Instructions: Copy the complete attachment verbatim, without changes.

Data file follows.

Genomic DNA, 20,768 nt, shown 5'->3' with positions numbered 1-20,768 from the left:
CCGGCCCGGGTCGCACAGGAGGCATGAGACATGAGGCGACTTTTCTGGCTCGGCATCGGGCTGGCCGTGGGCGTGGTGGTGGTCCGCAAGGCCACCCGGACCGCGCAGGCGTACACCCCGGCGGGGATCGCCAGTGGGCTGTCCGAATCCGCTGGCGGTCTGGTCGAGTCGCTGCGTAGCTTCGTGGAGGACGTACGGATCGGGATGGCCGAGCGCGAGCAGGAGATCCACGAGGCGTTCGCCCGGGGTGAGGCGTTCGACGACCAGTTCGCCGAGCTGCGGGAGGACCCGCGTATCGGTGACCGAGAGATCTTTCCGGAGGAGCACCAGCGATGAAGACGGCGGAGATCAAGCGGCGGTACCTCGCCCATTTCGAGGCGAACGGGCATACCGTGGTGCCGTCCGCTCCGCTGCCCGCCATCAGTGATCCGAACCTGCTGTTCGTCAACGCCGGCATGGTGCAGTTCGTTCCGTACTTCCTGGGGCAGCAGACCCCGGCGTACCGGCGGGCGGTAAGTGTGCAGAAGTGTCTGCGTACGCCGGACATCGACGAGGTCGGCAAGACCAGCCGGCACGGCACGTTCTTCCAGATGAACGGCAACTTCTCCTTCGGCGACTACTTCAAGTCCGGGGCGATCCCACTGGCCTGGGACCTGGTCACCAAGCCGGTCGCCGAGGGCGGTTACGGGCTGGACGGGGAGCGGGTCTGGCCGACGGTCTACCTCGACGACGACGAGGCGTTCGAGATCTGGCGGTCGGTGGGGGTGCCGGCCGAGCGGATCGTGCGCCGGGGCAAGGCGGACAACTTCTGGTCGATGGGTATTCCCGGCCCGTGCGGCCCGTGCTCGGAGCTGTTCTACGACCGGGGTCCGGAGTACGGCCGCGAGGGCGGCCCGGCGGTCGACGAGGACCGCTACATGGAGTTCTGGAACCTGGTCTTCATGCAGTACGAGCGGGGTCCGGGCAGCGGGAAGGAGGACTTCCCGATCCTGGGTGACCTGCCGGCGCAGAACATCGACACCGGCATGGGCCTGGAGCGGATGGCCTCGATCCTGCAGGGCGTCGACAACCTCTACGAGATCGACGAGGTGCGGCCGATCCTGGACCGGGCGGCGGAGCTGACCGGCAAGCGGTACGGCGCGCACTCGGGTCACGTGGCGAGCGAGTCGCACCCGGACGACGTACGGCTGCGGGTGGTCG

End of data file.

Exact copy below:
Genomic DNA, 20,768 nt, shown 5'->3' with positions numbered 1-20,768 from the left:
CCGGCCCGGGTCGCACAGGAGGCATGAGACATGAGGCGACTTTTCTGGCTCGGCATCGGGCTGGCCGTGGGCGTGGTGGTGGTCCGCAAGGCCACCCGGACCGCGCAGGCGTACACCCCGGCGGGGATCGCCAGTGGGCTGTCCGAATCCGCTGGCGGTCTGGTCGAGTCGCTGCGTAGCTTCGTGGAGGACGTACGGATCGGGATGGCCGAGCGCGAGCAGGAGATCCACGAGGCGTTCGCCCGGGGTGAGGCGTTCGACGACCAGTTCGCCGAGCTGCGGGAGGACCCGCGTATCGGTGACCGAGAGATCTTTCCGGAGGAGCACCAGCGATGAAGACGGCGGAGATCAAGCGGCGGTACCTCGCCCATTTCGAGGCGAACGGGCATACCGTGGTGCCGTCCGCTCCGCTGCCCGCCATCAGTGATCCGAACCTGCTGTTCGTCAACGCCGGCATGGTGCAGTTCGTTCCGTACTTCCTGGGGCAGCAGACCCCGGCGTACCGGCGGGCGGTAAGTGTGCAGAAGTGTCTGCGTACGCCGGACATCGACGAGGTCGGCAAGACCAGCCGGCACGGCACGTTCTTCCAGATGAACGGCAACTTCTCCTTCGGCGACTACTTCAAGTCCGGGGCGATCCCACTGGCCTGGGACCTGGTCACCAAGCCGGTCGCCGAGGGCGGTTACGGGCTGGACGGGGAGCGGGTCTGGCCGACGGTCTACCTCGACGACGACGAGGCGTTCGAGATCTGGCGGTCGGTGGGGGTGCCGGCCGAGCGGATCGTGCGCCGGGGCAAGGCGGACAACTTCTGGTCGATGGGTATTCCCGGCCCGTGCGGCCCGTGCTCGGAGCTGTTCTACGACCGGGGTCCGGAGTACGGCCGCGAGGGCGGCCCGGCGGTCGACGAGGACCGCTACATGGAGTTCTGGAACCTGGTCTTCATGCAGTACGAGCGGGGTCCGGGCAGCGGGAAGGAGGACTTCCCGATCCTGGGTGACCTGCCGGCGCAGAACATCGACACCGGCATGGGCCTGGAGCGGATGGCCTCGATCCTGCAGGGCGTCGACAACCTCTACGAGATCGACGAGGTGCGGCCGATCCTGGACCGGGCGGCGGAGCTGACCGGCAAGCGGTACGGCGCGCACTCGGGTCACGTGGCGAGCGAGTCGCACCCGGACGACGTACGGCTGCGGGTGGTCG